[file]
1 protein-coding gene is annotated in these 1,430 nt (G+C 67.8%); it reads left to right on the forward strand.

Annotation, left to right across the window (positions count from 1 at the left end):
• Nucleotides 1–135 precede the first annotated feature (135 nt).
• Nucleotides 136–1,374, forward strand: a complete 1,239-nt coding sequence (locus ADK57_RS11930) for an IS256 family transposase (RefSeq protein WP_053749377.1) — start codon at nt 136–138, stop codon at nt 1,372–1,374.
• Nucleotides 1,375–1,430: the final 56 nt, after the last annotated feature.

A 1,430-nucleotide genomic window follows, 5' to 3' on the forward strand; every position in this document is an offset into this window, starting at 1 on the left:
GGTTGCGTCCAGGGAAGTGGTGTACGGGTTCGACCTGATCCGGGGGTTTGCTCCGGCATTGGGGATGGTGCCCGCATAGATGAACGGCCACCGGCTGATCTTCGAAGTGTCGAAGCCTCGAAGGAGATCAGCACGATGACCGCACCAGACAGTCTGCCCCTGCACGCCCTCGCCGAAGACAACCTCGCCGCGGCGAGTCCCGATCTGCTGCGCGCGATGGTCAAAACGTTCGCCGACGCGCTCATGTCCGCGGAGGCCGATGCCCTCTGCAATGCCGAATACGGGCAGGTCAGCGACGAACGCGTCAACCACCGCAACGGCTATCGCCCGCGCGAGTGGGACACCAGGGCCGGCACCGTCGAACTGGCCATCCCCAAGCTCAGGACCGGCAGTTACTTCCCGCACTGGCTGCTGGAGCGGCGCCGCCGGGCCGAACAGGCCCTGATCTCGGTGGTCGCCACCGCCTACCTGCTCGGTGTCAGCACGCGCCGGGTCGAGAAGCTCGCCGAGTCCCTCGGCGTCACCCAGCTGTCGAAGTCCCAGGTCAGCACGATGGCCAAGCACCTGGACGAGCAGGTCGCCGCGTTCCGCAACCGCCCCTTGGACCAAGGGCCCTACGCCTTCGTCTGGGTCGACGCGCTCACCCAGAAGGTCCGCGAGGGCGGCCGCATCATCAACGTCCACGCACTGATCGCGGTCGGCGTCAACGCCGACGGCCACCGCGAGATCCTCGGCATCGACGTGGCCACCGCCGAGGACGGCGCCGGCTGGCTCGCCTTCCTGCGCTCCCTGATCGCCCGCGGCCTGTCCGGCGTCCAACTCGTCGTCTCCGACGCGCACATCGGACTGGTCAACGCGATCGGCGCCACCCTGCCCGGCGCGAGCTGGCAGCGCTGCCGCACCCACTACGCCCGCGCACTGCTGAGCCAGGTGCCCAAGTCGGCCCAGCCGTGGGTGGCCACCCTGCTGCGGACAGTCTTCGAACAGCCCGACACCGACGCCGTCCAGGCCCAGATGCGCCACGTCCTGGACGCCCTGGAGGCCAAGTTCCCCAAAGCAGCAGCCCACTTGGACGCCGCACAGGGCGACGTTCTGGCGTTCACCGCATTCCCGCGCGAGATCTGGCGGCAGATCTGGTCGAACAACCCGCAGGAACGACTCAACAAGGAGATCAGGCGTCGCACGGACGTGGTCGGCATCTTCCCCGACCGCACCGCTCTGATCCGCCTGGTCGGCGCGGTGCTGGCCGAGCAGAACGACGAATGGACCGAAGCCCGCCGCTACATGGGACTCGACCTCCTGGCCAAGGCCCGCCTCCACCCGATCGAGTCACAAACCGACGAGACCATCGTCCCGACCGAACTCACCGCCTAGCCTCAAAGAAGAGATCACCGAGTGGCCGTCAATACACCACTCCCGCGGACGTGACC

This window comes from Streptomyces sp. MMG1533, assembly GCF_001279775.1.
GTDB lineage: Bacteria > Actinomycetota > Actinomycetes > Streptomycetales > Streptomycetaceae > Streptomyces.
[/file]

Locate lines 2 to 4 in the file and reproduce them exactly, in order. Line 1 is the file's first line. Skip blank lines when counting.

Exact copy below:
Annotation, left to right across the window (positions count from 1 at the left end):
• Nucleotides 1–135 precede the first annotated feature (135 nt).
• Nucleotides 136–1,374, forward strand: a complete 1,239-nt coding sequence (locus ADK57_RS11930) for an IS256 family transposase (RefSeq protein WP_053749377.1) — start codon at nt 136–138, stop codon at nt 1,372–1,374.